St. Joseph Elementary and Preschool has a longstanding and very cute Halloween tradition – the annual costume parade. At the end of this year’s parade, a new tradition began.
Fr. Chris Ankley sent a letter to parents, sharing the Catholic roots of All Hallows Eve and the various traditions it inspired over the centuries. He extended an invitation for the children to dress as saints – saints with the intention to trick and receive a treat.
Who were they to trick? Fr. Chris and Fr. José Haro.
“They have to give us two clues about their mystery saint,” Fr. Chris wrote. “If we can’t deduce who they are, they get a prize. All the traditional Halloween activities of St. Joseph School will remain the same. If a child so chooses they do not have to dress as a saint. They should be aware, however, that the contest is only for those who dress as a saint.”
St. Joseph School Principal Sara Myers hung a large signup sheet by the office, pleased to have ten students willing to participate.
“We are a Catholic school, and we are always looking at ways we can add to our Catholic identity,” Mrs. Myers said.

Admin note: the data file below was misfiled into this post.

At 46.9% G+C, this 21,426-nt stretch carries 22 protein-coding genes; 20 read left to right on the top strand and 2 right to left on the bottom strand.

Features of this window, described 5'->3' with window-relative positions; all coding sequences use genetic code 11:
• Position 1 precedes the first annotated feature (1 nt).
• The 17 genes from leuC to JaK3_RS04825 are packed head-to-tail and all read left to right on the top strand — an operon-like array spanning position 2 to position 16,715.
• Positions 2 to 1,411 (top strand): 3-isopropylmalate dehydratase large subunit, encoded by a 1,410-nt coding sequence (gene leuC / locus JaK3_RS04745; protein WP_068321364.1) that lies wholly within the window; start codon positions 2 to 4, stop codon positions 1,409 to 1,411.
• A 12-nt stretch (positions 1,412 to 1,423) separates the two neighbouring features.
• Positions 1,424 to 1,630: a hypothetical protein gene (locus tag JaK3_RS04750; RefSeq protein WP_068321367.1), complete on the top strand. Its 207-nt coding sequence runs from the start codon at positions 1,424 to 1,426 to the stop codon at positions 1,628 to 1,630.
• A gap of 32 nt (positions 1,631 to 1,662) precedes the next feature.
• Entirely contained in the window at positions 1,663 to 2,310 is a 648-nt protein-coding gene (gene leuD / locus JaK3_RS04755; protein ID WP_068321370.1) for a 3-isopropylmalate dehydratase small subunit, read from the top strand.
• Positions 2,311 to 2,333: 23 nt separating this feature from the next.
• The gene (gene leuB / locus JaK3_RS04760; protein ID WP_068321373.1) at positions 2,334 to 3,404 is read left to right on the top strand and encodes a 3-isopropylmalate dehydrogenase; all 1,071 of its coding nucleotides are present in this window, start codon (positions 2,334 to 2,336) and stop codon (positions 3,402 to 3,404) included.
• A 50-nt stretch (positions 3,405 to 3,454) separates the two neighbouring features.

Parents, students, and staff gathered in the cafeteria after the Halloween parade to see if Fr. Chris and Fr. José could name all ten saints. They got eight out of ten right.
Can you guess these Saints? [l. to r.] Mary Sui as Mother Theresa, Jennitzy Talavera as Saint Kateri Tekakwitha, Adriana Olsen as Saint Kateri Tekakwitha, Emma Rose Smith as Saint Philomena, Aaron Barraza Reyes as St. Aaron, Addisyn Lowe as St. Catherine of Sienna, Carson Brown as St Joseph, Jerome Bastian as Saint Emile Martyr, and Juan Mejia Lugo as John Paul II.
Who stumped our priests? Emma Rose Smith, who was St. Philomena, and Jerome Bastian, who was St. Émile.
Fr. Chris chuckled over his losses.
“The clues [Emma] gave me were, ‘I’m a female saint and like babies’,” Fr. Chris said.
As far as St. Émile, Fr. Chris could only deduce he was a martyr.
“[Jerome] had a very clever costume,” Fr. Chris said. “He had a ring of fire around his feet and a palm branch, which meant he was a martyr.”
The winners received a rosary. All the participants received a small crucifix and a sizable candy bar – so sizeable Mrs. Myers reported hearing a collective gasp. After that, the room was far from quiet.
“The students really loved when they were able to stump the priests,” Mrs. Myers said. “The kids were screaming and cheering.”
Fr. Chris is already looking forward to next year.
“Hopefully we will get more kids,” Fr. Chris said. “We gave out some really big candy bars. One of the teachers said the parents were already talking about it.”
The parents weren’t the only ones talking.
“I’m anticipating that we are going to have a longer list next year,” Mrs. Myers said. “At the end of the day, I heard kindergartners walking down the hall saying, ‘I’m going to be a saint next year!’”